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Old 02 March 2021, 03:11   #1
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Wet Suit or Dry Suit - Pros & Cons - What's best?

Hi there

I got quite cold this winter. I have an old sleeveless wet suit, Its a bit torn in places and I definitely need to upgrade.

But to what?

I don't think I can afford both, so should I get a Wet Suit or a Dry Suit. I've had wet suits for diving but never had a dry suit, largely because they are expensive.

What would you experienced guys suggest?

Wet or Dry?

What recommended makes?

How much will it set me back?

What do the Police, Forces and RNLI use?

What other questions should I be asking?

Many thanks in advance.

Miss Guided
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Old 02 March 2021, 03:32   #2
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It all depends - on what boat and in what use.

When out on the lifeboat I use a dry suit, as a good possibility I may end up IN the water, but on a fairly dry boat it's not great when you don't and the sun is out.

On my rib, can't remember the last time I wore anything other then a coat and dry trousers or shorts, and that includes the winter. This would change if I was in the North Sea in the deepest depths of winter, but I'm not.

When I had the sib it was often a dry suit as it was going to be a wet day no matter what we did.

If you're staying dry, if your boat is dry, dress correctly for the conditions, not in a wet or dry suit.

As tod ry suits, I have a Polar Bear for rescue and boating. It's great and British made. If going wet stay away from the diving ones and look at the cheaper supermarket with a fleece underneath - more flexable and moveability.
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Old 02 March 2021, 07:58   #3
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I mainly agree with Mr. Treerat.

It all depends on what you are doing, how long you'll be out, conditions, how wet your boat gets and how comfortable you like to be.

I'd only wear a wetsuit if I intended to go swimming / snorkelling as part of the trip - even then I might change on the boat.

Between October & end of March I will always wear my drysuit when out.

Other times usually anything from drysuit to salopettes & jacket to shorts & shirt depending on weather - but always take the salopettes & jacket + gloves & hat in case of change in conditions.

There are several threads on here about dry suits. Again it is deciding a spec for what you want, and size of budget.
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Old 02 March 2021, 10:54   #4
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Thank you both

Sound like Oilies and boots will do the trick, and if you get stuffed, turn around and go home!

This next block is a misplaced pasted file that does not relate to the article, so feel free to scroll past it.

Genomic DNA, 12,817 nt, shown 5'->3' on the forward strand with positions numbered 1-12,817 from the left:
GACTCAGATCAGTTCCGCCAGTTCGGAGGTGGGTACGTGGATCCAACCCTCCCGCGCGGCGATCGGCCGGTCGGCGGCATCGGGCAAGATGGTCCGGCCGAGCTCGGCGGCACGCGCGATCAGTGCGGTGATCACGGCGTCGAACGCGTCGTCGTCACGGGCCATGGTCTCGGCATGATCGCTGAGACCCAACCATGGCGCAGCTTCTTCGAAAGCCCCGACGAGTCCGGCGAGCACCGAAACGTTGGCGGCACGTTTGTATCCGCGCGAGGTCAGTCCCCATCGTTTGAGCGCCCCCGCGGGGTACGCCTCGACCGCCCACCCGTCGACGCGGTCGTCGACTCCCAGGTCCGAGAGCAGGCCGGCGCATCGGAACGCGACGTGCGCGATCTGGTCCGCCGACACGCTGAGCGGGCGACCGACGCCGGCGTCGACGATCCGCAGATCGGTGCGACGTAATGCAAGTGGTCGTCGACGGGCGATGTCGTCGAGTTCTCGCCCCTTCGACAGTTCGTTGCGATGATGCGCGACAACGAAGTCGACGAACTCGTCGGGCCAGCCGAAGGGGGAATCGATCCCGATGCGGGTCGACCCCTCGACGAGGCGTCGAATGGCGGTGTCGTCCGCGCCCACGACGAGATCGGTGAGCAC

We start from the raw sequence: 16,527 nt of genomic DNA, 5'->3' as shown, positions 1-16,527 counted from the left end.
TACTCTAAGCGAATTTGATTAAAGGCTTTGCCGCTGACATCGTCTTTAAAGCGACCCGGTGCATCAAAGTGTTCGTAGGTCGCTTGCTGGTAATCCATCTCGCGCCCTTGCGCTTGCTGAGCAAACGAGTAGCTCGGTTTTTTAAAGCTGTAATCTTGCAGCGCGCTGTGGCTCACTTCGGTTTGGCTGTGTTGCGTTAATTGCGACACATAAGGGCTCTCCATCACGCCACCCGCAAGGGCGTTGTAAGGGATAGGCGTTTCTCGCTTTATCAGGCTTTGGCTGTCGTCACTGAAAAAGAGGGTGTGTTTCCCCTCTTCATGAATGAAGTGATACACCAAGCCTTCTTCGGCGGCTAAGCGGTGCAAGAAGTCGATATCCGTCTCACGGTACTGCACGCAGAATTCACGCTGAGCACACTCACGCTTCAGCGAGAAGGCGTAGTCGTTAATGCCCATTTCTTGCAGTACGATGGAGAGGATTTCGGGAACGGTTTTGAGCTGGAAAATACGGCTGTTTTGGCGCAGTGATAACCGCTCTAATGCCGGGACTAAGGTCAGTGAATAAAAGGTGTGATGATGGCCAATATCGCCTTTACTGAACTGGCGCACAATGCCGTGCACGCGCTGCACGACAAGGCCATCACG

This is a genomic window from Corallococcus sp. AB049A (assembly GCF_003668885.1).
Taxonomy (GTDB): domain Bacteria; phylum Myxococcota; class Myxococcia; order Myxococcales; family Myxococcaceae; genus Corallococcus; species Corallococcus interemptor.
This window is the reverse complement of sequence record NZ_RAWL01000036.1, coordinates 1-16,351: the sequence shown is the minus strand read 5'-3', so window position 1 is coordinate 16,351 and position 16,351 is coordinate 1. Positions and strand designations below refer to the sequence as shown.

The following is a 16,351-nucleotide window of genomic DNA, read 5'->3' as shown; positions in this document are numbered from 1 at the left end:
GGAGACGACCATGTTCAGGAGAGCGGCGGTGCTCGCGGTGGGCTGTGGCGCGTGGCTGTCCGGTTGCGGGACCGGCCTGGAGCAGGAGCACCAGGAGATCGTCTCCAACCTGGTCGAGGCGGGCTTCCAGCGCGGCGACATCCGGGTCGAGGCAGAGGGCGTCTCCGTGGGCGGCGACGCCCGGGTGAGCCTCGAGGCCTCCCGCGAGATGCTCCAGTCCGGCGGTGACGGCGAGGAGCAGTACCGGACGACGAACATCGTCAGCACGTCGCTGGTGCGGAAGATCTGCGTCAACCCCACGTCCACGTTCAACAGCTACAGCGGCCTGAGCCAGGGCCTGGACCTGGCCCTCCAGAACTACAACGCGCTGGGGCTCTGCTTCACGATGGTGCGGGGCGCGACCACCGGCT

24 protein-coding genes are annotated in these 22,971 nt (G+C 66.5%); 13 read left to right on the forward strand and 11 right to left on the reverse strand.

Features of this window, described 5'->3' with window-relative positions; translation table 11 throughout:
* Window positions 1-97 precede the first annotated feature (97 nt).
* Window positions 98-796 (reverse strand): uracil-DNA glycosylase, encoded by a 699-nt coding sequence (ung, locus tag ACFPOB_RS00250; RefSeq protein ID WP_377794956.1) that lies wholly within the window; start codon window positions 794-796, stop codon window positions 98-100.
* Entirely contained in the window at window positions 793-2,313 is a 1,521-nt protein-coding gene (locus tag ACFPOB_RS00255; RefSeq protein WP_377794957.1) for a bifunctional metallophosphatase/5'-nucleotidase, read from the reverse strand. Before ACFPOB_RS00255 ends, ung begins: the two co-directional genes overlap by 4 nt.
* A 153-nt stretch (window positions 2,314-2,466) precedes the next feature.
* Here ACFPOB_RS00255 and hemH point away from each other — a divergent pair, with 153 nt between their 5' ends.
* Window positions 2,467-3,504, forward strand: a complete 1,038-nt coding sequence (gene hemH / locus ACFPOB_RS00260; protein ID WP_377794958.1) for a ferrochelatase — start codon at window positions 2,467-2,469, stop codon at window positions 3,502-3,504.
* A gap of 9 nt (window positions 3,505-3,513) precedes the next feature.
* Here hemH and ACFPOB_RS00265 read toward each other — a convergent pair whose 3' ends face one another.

MGx
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Old 02 March 2021, 13:08   #5
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I use my RIB for waterskiing and definitely find a wetsuit best as you have a lot more movement and flexibility. Wetsuits come in different thicknesses so for winter, I would use a 5mm. Wetsuits are a lot less vulnerable to damage
Drysuits: If you are using in the sea, the seals on a dry suit can perish and will need replacing. If exerting energy waterskiing etc, you can overheat and get uite sweaty.
On the upside for dry suits, as long as the seals and zip are good, and you wear a woolley bear, you can stay toasty.
As previous people have said, it depends what you are wanting to do.
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Old 02 March 2021, 15:39   #6
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Don’t know if you can still buy semi dry wet suits that have seals to help prevent water flushing, wind chill is a problem with wet suits if travelling at speed for a long time. I wear a dry suit all the time.
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Old 02 March 2021, 17:17   #7
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Wetsuit, drysuit, there is a middle ground.

Let's rule out wetsuits now. Unless you're planning to be in the water, then why? Even 5mm winter suits. I haven't even mentioned toilet options and having to dislocate your shoulders to get into them.

Drysuits, probably the pinnacle of being layered up, dry and zipped into a neoprene neck and cuff combo. Even expensive second hand.

The other option. Hi-bib trouser and jacket combo. I've been using XM brand for years, but yacht two piece does make sense. When it's warm, layer down, when it's blowing a hoolie, layer up. Helly Hansen, Henri Lloyd, Musto. Truth be told you're into drysuit territory on some of these makes.